(NO SPOILERS) Full of twists and turns, the story in this game is what you have come to expect from a Final Fantasy game. It might not become one of your favorite stories, but it will not disappoint. It has several sub-plots that emerge as the game progresses, none of which feel pointless. You will have to struggle with whether your group is doing the right thing or the wrong thing, and you later find out for sure which one it is. After Final Fantasy XII, I was worried that the ending might disappoint us much as FFXII’s ending had. I was happy to discover the opposite. The ending was pleasant, but not too pleasant (perfect happy endings are kinda boring), and had everything to do with the characters we had grown attached to through the game. There is no question in my mind that the story is the highlight of the game. That being said, there are sections of the story that wear on a little too long, and some of the twists and turns are very easy to see coming. That’s why FFXIII didn’t get a perfect 10/10 for its story.
Story Score: 9.8/10
In any Final Fantasy game, how the battles are played is something to be considered separately from the rest of the gameplay. In order to complete the game, you’ll have to play through hundreds, if not thousands, of battles. Final Fantasy XIII’s battle system is fun, but flawed. First, I’ll explain the basics of the battle system. There is no MP, all actions cost one or more sections of your ATB (Active Time Battle) bar. As such, there’s no way to use magic outside of battle, so you’re always automatically healed to full after every battle. You either select your actions manually or use the “attack” button to allow the game to pick the best options based on the enemy you are selecting and the optima you are in (optima will be known as paradigm in the English version). There is a “break” system (known as “stagger” in English) that increases the amount of damage that your attacks do. Every time you hit an enemy, their break percentage increases. This percentage represents how much of your base damage you do to this opponent. So, if the break meter says 500%, you do 5 times your normal damage. If the break bar fills up, the break percentage automatically increases by 100%. Furthermore, when an enemy is in break mode, some of them won’t be able to attack back, and some of them can be knocked into the air and juggled. This is crucial to doing well in battle, as shown below:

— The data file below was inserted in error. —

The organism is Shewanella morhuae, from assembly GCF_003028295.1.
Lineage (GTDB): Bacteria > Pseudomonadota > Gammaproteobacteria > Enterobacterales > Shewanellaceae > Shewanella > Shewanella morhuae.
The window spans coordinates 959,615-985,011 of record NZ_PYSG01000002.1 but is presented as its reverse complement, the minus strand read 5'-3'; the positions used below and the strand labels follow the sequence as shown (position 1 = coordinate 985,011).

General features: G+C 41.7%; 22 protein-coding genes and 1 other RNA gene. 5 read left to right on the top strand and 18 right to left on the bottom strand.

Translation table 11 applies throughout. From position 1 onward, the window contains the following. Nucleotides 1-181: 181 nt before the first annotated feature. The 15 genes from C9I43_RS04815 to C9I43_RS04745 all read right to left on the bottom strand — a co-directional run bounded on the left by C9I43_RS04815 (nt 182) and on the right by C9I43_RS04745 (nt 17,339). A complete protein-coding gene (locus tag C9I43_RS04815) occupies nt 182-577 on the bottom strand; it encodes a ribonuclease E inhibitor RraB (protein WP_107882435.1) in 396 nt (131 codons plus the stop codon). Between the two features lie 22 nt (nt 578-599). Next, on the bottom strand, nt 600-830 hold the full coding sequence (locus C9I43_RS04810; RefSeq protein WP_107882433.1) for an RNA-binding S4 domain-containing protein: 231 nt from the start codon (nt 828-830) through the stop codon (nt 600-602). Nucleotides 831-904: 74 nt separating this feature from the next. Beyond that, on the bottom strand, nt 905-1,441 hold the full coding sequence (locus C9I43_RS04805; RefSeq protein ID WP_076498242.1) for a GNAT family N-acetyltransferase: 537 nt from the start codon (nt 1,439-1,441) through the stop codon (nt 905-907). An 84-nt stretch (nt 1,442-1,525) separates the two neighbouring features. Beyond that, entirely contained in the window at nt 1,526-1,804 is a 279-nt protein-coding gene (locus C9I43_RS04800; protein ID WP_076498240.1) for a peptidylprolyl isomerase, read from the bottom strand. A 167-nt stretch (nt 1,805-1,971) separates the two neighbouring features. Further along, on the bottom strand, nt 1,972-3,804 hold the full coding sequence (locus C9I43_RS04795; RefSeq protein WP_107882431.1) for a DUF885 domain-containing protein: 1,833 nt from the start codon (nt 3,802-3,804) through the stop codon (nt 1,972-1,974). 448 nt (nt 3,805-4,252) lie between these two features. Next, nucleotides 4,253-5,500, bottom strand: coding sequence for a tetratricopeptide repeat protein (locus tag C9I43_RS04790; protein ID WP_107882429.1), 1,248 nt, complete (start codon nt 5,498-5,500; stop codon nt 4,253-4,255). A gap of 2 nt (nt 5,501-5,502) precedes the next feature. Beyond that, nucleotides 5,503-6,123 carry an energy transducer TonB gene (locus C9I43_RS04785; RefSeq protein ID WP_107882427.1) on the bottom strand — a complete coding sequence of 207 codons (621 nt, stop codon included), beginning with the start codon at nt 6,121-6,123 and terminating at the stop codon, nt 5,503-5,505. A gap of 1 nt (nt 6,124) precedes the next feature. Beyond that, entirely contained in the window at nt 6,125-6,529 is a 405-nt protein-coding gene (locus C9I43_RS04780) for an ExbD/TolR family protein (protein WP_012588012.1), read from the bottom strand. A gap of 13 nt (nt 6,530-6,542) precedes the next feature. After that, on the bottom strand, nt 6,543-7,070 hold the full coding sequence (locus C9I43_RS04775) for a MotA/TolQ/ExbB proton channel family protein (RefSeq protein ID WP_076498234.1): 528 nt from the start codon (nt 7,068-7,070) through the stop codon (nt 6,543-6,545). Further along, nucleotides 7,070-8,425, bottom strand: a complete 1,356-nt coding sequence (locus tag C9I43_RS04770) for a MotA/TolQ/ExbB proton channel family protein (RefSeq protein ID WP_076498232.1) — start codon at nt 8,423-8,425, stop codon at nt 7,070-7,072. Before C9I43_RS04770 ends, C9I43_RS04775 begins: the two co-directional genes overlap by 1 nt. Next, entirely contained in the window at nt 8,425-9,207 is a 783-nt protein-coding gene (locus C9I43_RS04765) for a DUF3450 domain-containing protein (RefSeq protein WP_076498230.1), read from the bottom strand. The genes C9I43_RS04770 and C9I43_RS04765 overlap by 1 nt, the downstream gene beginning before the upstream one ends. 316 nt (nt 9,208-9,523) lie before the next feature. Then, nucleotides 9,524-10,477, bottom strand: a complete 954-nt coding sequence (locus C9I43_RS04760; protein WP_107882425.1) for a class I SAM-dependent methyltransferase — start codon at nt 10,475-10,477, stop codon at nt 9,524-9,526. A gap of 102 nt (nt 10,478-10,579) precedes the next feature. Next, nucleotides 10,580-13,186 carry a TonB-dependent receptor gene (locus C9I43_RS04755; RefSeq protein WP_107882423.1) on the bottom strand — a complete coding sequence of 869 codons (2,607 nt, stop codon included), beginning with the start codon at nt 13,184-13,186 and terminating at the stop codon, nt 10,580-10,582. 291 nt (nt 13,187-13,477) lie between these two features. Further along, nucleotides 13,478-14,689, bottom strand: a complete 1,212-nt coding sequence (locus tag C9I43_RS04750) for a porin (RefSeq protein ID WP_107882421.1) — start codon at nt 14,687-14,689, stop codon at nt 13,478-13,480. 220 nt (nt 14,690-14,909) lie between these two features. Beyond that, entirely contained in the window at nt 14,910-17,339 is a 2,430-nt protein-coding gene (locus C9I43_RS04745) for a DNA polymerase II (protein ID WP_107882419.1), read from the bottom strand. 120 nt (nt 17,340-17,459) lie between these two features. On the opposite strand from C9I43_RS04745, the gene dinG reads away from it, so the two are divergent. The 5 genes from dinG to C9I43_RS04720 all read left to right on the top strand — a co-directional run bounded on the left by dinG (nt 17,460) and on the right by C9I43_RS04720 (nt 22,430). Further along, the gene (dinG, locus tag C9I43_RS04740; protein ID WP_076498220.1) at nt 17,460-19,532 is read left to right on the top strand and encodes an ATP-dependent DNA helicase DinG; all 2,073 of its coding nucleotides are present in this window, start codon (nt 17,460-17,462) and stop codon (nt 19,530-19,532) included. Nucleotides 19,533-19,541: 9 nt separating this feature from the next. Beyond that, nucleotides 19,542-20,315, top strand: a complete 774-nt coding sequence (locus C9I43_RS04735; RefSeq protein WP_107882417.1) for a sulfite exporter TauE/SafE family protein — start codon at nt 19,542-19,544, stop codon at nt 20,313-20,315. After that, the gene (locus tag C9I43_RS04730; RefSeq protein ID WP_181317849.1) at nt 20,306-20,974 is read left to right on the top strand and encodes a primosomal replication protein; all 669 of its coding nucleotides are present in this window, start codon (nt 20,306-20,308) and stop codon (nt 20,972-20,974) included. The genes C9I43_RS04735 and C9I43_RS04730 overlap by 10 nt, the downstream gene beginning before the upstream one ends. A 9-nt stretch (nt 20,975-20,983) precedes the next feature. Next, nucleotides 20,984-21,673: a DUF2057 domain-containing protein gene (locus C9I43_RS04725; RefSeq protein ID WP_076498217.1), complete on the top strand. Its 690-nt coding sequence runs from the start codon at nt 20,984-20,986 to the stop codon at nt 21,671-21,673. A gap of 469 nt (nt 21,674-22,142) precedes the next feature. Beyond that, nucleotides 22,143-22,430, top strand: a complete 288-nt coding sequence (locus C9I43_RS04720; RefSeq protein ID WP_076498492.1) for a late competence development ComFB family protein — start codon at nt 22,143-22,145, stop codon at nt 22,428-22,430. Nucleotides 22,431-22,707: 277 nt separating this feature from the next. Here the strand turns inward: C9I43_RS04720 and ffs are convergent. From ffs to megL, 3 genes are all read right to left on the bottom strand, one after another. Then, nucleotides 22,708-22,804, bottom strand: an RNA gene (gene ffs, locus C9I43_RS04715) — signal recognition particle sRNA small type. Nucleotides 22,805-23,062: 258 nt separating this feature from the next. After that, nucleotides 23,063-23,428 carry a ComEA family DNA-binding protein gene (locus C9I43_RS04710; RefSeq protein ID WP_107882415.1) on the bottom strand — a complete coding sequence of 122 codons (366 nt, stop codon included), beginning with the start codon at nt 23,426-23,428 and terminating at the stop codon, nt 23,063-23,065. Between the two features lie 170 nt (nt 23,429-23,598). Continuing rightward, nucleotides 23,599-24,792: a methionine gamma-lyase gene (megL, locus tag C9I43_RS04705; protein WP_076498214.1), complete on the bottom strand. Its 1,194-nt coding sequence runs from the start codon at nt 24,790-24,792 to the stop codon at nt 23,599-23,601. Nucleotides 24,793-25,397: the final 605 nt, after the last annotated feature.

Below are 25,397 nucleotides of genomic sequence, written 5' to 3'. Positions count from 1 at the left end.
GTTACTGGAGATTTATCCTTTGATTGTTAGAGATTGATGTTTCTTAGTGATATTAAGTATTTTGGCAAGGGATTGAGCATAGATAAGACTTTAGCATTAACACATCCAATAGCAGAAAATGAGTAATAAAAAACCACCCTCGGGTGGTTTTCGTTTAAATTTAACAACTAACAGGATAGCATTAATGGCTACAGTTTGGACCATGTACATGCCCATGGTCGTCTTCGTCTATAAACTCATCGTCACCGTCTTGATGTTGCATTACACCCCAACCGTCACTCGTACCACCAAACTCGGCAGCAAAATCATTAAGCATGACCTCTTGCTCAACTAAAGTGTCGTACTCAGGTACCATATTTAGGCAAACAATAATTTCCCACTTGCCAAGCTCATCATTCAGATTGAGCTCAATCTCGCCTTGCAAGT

In fact, for the Behemoth, if you don’t manage to get them to break before they are half dead, they will transform and become even harder to kill, as shown below: